It says so right on gmail (i.e.,, SMTP requires TLS. It's POP3 that requires SSL. If I cared more about the asymmetry there I'd wonder why they aren't both TLS or SSL. But no, I'm too busy with other work to care about that just now :-). I'm just glad I can send mail out again without having to log into the web based gmail client. That's a great client (I was testing out yesterday and that site is ridiculously slow on my ridiculously slow 800Mhz workstation :-), but I do prefer to have everything in one place, retreating to the web based client only in emergency (which is never, actually, since if I can't check my mail on my laptop or my work desktop, then I just won't check mail. I'm too paranoid to check my mail at internet cafes since they all run windows.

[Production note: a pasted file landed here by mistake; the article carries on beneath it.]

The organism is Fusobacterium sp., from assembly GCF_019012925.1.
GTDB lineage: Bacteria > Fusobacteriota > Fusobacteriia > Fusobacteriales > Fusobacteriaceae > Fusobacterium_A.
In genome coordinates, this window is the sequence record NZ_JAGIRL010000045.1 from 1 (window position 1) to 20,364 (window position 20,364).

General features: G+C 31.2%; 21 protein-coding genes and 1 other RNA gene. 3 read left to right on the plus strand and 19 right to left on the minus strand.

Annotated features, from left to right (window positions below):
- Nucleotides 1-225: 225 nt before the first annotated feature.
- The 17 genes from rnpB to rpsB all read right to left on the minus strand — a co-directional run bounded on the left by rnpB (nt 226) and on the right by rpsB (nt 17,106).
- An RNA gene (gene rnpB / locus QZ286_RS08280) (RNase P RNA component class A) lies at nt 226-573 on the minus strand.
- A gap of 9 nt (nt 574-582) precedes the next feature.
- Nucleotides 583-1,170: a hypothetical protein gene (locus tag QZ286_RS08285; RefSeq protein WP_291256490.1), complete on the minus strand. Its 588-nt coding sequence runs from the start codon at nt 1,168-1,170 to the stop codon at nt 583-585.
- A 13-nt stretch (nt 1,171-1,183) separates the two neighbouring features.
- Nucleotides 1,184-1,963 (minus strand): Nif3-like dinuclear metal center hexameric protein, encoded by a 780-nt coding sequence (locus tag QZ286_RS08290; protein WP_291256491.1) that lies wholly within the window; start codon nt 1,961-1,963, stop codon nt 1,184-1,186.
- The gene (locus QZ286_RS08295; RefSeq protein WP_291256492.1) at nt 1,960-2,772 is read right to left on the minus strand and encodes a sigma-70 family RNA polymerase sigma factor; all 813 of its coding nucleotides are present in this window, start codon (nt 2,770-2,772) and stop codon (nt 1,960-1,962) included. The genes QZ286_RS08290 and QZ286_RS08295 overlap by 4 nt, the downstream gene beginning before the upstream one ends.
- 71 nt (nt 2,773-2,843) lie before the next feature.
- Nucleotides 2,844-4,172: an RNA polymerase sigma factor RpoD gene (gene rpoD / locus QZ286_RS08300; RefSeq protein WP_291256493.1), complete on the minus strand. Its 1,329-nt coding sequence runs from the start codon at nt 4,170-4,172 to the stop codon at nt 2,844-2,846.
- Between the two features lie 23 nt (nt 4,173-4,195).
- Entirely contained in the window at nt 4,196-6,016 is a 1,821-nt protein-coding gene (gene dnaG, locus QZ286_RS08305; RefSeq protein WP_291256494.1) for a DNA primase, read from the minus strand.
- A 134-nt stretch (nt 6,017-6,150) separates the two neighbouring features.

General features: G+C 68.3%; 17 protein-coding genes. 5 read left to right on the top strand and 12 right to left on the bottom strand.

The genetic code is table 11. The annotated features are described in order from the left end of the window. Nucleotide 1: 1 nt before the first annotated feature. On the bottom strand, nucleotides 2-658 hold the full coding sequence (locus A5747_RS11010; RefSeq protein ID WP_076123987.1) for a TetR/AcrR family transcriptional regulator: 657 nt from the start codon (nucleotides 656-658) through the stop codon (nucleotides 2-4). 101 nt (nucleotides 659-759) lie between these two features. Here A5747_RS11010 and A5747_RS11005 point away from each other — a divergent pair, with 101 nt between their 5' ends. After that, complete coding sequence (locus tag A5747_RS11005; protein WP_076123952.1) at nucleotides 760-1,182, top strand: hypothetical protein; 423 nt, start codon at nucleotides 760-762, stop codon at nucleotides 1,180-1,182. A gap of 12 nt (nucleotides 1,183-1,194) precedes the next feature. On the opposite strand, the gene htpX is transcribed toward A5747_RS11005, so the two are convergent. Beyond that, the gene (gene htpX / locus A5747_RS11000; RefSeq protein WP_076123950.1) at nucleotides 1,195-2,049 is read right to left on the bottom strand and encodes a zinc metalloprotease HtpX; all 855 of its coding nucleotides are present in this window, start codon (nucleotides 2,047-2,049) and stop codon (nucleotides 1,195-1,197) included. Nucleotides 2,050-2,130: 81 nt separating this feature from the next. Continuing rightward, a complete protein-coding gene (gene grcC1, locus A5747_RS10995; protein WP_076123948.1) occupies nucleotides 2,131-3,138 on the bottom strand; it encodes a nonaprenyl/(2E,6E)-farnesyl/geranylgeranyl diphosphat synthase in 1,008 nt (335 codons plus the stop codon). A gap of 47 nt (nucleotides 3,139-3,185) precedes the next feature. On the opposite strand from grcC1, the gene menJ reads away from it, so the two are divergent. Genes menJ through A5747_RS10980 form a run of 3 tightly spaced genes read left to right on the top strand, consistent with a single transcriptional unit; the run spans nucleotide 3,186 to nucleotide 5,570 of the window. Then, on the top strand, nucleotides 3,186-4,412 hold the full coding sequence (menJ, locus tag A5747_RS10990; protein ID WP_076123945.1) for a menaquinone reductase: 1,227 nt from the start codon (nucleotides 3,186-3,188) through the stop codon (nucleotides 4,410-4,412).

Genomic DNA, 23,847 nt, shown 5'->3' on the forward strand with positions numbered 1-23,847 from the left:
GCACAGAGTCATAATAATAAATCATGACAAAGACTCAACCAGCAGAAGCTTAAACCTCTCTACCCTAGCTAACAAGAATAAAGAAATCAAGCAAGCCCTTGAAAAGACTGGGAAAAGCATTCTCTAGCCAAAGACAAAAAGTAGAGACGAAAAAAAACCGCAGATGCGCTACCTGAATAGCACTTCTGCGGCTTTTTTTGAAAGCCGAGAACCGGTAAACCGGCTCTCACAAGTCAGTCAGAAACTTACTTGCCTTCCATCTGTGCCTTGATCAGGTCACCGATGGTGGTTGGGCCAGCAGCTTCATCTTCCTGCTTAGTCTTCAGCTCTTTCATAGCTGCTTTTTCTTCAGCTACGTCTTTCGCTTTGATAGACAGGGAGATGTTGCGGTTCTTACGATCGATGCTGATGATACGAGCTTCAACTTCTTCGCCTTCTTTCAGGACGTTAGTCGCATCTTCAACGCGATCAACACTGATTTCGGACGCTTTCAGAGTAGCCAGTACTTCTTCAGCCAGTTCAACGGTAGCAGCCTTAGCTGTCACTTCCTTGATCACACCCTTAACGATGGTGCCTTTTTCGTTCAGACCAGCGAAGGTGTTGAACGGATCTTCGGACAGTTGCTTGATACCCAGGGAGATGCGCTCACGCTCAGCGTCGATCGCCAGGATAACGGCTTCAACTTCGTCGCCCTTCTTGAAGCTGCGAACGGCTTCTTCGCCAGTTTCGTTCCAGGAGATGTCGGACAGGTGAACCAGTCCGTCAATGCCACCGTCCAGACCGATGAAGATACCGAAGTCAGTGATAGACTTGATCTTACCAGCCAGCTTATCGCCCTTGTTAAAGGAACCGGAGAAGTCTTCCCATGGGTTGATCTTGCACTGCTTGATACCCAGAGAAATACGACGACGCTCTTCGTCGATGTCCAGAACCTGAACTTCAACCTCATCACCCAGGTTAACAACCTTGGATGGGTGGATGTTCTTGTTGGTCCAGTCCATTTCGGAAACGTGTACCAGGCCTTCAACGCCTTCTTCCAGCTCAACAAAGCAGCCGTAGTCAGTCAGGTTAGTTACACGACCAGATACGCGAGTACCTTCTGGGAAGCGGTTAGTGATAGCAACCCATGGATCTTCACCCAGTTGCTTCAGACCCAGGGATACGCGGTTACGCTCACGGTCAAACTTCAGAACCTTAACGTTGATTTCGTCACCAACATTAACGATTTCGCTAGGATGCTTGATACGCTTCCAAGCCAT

Wednesday, August 15, 2007

Windows is Free

Dave Gutteridge, on has a great article on how common windows piracy is and how that affects Linux uptake.

He says a lot of things I've always wanted to say but never had the time or patience to set down at such length.


Tuesday, August 14, 2007

HP sales versus newbie

A very good friend of mine went to buy a computer. I couldn't go with her, and she's comfortable enough financially that she doesn't need to find the cheapest computer, so she went to an HP reseller.

I prefer for her (and other newbies) who can afford it to buy branded hardware anyway (although I wouldn't necessarily go with HP, I'd go with something a bit cheaper, say Lenovo, or Acer). The presumption being that the hardware quality will be a bit better than that of pure clones and while it's possible to build superior boxes out of clone parts (with careful study of all the parts/options), I didn't have the time to help her with that, and she didn't have the knowledge (frankly, neither do I, anymore) to do that.